State of New York Supreme Court, Appellate Division Third Judicial Department
January 6, 2011
IN THE MATTER OF KEITH HOFMANN, PETITIONER,
NEW YORK STATE COMPTROLLER ET AL., RESPONDENTS
The opinion of the court was delivered by: Lahtinen, J.
MEMORANDUM AND JUDGMENT
Calendar Date: November 23, 2010
Before: Peters, J.P., Spain, Rose, Lahtinen and McCarthy, JJ.
Proceeding pursuant to CPLR article 78 (transferred to this Court by order of the Supreme Court, entered in Albany County) to review a determination of respondent Comptroller which denied petitioner's application for performance of duty disability retirement benefits.
Petitioner, a correction officer, was injured while attempting to break up a fight between inmates in February 1995 and has not worked since that time. A Hearing Officer denied his application for performance of duty disability retirement benefits, finding that he failed to establish that his disability was the natural and proximate result of the inmate incident. Respondent Comptroller adopted the Hearing Officer's findings, prompting this CPLR article 78 proceeding.
Although rules and procedures regarding evidence used in courts do not control in administrative proceedings, an agency must nonetheless avoid adopting a course as to such issues that substantially prejudices one party (see State Administrative Procedure Act § 306 ; Matter of Anderson v McCall, 294 AD2d 740, 740-741 ; Matter of Kinlock v New York State & Local Employees' Retirement Sys., 237 AD2d 810, 810 ). Here, the same orthopedic surgeon examined petitioner in 2000 for respondent New York State and Local Employees' Retirement System and again in 2005 in relation to petitioner's workers' compensation claim. The two reports of the surgeon set forth conflicting conclusions regarding the key issue of whether petitioner's disability was causally related to the 1995 incident. The Hearing Officer admitted into evidence and relied, in part, on the earlier report that was unfavorable to petitioner. However, citing to our decision in Matter of Kohli v McCall (279 AD2d 859 ), the Hearing Officer denied admission into evidence of the latter report that was favorable to petitioner's position. While one administrative agency's determination of an issue is not necessarily binding on another agency's consideration of the issue in a different proceeding (see id. at 860), fundamental fairness requires that -- absent some separate problem with admissibility such as, for example, inadequate foundation -- where the same expert issues reports that appear to render conflicting opinions on a key issue involving the same accident and injury, a party should be permitted to have both reports considered. Admitting only the unfavorable report, and citing thereto, resulted in substantial prejudice to petitioner. Accordingly, the matter must be remitted to permit, at a minimum, consideration of both reports. It is unnecessary to address the remaining issues in light of our holding.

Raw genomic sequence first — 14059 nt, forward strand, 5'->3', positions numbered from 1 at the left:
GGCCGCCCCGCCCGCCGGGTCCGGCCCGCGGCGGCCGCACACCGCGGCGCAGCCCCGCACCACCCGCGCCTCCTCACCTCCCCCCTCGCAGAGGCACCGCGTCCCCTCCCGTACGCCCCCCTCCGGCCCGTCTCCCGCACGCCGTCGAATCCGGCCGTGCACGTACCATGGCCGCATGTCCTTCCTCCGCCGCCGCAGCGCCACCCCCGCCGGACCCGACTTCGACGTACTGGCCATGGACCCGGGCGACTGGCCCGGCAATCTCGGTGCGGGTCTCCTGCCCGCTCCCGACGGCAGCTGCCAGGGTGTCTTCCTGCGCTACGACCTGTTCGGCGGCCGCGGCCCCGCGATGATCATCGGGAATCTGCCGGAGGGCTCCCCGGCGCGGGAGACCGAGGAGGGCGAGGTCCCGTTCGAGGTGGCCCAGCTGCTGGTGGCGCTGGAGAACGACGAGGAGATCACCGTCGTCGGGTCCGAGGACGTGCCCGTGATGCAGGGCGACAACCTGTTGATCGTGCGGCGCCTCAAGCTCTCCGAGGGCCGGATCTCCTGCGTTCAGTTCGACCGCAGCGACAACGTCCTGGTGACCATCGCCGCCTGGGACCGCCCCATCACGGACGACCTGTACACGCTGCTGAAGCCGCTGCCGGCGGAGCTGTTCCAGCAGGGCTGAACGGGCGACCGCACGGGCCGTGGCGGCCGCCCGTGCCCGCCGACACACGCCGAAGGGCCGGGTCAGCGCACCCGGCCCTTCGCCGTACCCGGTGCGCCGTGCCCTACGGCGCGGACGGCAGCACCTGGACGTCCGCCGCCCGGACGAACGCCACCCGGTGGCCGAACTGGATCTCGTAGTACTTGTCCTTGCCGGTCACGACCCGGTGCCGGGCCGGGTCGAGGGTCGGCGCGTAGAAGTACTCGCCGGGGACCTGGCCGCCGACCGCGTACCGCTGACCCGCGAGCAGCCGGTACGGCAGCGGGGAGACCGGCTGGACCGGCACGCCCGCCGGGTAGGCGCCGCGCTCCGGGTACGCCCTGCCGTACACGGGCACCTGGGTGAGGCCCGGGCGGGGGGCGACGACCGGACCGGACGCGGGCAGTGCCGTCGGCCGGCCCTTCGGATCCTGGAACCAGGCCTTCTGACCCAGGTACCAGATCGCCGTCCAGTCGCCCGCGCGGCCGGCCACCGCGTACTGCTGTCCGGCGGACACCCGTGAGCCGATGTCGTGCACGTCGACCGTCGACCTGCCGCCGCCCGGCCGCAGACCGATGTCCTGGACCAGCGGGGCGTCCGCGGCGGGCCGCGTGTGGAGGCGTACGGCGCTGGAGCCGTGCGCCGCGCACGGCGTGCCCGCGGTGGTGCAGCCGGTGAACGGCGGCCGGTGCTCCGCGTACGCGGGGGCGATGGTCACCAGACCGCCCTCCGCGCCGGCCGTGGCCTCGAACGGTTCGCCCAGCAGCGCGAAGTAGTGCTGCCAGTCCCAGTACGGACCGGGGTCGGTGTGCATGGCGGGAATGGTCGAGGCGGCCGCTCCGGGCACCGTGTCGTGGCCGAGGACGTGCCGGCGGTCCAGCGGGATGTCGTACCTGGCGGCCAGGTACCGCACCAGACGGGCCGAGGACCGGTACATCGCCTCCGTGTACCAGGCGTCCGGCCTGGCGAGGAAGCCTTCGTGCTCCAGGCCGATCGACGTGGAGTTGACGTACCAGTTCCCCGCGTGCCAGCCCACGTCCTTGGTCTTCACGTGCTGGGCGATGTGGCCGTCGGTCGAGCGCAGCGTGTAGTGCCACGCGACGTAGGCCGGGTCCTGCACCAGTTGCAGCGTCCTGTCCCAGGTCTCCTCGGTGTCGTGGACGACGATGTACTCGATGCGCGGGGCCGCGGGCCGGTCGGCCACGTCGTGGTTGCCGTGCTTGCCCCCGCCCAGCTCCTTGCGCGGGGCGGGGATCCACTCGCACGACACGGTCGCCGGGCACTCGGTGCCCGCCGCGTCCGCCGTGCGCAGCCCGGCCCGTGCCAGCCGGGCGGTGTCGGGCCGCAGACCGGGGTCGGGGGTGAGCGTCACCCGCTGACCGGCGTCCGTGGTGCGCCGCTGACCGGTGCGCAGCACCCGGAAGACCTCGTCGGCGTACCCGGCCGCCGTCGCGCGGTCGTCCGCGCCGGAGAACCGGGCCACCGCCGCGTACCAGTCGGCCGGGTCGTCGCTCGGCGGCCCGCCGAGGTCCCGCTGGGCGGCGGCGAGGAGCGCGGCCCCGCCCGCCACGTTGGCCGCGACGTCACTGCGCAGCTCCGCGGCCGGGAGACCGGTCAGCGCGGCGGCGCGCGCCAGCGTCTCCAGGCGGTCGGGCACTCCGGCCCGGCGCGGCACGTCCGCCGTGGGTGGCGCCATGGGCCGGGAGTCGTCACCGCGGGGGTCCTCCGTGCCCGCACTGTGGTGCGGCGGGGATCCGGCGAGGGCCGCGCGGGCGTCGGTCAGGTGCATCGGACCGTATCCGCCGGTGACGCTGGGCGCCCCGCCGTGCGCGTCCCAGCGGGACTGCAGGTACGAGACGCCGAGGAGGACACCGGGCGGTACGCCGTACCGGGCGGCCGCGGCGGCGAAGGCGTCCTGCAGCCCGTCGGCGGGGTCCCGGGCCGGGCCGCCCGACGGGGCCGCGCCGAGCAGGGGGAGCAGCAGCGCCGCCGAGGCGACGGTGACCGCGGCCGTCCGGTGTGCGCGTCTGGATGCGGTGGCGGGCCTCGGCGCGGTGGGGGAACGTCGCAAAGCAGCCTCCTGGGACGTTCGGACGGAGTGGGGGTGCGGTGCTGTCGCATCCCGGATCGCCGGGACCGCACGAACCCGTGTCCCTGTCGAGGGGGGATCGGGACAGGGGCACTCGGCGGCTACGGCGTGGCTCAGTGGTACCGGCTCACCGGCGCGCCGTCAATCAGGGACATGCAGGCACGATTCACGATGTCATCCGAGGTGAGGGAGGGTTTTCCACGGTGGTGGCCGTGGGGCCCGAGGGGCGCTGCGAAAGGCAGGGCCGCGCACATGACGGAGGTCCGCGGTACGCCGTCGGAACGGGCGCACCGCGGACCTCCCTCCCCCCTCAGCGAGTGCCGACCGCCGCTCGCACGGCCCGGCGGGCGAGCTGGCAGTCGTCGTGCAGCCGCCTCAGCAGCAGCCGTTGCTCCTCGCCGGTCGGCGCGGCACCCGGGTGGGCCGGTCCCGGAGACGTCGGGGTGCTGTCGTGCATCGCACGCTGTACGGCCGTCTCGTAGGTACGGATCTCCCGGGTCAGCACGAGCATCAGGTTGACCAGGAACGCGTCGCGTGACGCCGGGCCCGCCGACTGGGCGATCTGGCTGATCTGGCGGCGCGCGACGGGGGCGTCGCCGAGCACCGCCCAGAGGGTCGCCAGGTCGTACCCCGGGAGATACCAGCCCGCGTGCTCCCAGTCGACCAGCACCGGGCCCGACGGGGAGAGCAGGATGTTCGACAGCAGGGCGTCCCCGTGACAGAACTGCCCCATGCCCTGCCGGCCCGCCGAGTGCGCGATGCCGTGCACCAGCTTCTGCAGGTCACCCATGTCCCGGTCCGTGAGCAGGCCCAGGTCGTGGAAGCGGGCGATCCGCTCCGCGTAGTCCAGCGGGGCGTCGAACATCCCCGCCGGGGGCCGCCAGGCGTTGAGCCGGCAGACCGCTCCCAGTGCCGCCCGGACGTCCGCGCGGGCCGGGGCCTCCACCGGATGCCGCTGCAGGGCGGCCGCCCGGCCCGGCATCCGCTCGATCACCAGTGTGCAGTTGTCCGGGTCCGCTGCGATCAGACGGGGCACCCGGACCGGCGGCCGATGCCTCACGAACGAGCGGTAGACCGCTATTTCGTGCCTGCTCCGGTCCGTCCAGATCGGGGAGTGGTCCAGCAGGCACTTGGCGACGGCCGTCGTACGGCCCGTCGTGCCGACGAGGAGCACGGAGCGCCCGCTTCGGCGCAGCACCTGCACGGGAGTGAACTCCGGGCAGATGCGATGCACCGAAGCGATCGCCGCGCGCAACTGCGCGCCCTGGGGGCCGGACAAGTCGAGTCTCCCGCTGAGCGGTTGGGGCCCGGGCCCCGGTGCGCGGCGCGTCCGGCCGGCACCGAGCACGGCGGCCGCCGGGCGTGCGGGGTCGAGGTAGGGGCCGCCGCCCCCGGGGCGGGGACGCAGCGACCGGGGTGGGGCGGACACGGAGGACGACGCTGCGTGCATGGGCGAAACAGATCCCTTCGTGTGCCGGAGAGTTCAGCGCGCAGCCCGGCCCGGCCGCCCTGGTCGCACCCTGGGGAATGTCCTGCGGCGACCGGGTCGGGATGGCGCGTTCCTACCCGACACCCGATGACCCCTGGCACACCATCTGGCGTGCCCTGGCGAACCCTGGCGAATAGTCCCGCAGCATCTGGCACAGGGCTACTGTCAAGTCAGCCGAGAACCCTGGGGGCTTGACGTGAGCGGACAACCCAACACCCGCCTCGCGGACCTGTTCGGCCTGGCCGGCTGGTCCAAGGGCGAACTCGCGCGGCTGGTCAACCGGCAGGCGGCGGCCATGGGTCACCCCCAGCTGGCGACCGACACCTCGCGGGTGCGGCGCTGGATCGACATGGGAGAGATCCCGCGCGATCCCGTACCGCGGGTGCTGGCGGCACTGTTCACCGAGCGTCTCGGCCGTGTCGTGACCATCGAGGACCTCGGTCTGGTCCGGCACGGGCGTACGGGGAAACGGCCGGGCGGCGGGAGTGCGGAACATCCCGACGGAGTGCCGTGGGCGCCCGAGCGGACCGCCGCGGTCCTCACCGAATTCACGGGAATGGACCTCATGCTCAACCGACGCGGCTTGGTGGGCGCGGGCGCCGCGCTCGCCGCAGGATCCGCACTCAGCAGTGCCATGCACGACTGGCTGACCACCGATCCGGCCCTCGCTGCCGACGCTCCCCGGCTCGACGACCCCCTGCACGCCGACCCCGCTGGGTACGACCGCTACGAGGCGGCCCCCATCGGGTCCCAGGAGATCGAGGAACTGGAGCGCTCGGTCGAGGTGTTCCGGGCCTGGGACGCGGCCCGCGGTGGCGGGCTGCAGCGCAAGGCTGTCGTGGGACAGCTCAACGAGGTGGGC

Peters, J.P., Spain, Rose and McCarthy, JJ., concur.
ADJUDGED that the determination is annulled, without costs, and matter remitted to respondent Comptroller for further proceedings not inconsistent with this Court's decision.
Robert D. Mayberger Clerk of the Court
© 1992-2011 VersusLaw Inc.